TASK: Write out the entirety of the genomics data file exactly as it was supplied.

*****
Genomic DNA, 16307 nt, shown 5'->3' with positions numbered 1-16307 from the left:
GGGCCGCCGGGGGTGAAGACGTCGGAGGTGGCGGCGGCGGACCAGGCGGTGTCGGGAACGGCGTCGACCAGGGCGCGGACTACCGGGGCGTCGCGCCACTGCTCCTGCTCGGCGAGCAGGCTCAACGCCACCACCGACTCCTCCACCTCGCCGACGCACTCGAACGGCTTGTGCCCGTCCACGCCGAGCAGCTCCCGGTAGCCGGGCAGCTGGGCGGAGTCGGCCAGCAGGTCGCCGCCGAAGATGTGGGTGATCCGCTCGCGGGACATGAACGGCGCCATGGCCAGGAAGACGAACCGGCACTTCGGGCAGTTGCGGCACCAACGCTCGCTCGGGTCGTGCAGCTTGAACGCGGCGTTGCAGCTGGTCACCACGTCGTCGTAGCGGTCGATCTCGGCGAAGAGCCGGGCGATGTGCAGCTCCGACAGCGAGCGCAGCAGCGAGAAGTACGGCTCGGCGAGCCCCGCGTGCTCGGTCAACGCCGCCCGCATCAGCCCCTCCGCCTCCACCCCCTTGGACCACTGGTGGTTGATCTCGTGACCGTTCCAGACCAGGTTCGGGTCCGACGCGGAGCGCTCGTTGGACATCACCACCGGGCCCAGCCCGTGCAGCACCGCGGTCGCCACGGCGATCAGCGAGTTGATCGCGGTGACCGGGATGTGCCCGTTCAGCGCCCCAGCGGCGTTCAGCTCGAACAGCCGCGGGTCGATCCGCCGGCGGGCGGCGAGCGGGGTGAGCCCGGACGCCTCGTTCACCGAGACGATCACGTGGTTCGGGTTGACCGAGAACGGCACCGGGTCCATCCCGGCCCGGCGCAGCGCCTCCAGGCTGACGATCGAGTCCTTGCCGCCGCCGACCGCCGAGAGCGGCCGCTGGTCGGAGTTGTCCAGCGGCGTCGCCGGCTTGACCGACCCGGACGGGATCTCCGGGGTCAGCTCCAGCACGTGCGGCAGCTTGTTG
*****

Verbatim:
Genomic DNA, 16307 nt, shown 5'->3' with positions numbered 1-16307 from the left:
GGGCCGCCGGGGGTGAAGACGTCGGAGGTGGCGGCGGCGGACCAGGCGGTGTCGGGAACGGCGTCGACCAGGGCGCGGACTACCGGGGCGTCGCGCCACTGCTCCTGCTCGGCGAGCAGGCTCAACGCCACCACCGACTCCTCCACCTCGCCGACGCACTCGAACGGCTTGTGCCCGTCCACGCCGAGCAGCTCCCGGTAGCCGGGCAGCTGGGCGGAGTCGGCCAGCAGGTCGCCGCCGAAGATGTGGGTGATCCGCTCGCGGGACATGAACGGCGCCATGGCCAGGAAGACGAACCGGCACTTCGGGCAGTTGCGGCACCAACGCTCGCTCGGGTCGTGCAGCTTGAACGCGGCGTTGCAGCTGGTCACCACGTCGTCGTAGCGGTCGATCTCGGCGAAGAGCCGGGCGATGTGCAGCTCCGACAGCGAGCGCAGCAGCGAGAAGTACGGCTCGGCGAGCCCCGCGTGCTCGGTCAACGCCGCCCGCATCAGCCCCTCCGCCTCCACCCCCTTGGACCACTGGTGGTTGATCTCGTGACCGTTCCAGACCAGGTTCGGGTCCGACGCGGAGCGCTCGTTGGACATCACCACCGGGCCCAGCCCGTGCAGCACCGCGGTCGCCACGGCGATCAGCGAGTTGATCGCGGTGACCGGGATGTGCCCGTTCAGCGCCCCAGCGGCGTTCAGCTCGAACAGCCGCGGGTCGATCCGCCGGCGGGCGGCGAGCGGGGTGAGCCCGGACGCCTCGTTCACCGAGACGATCACGTGGTTCGGGTTGACCGAGAACGGCACCGGGTCCATCCCGGCCCGGCGCAGCGCCTCCAGGCTGACGATCGAGTCCTTGCCGCCGCCGACCGCCGAGAGCGGCCGCTGGTCGGAGTTGTCCAGCGGCGTCGCCGGCTTGACCGACCCGGACGGGATCTCCGGGGTCAGCTCCAGCACGTGCGGCAGCTTGTTG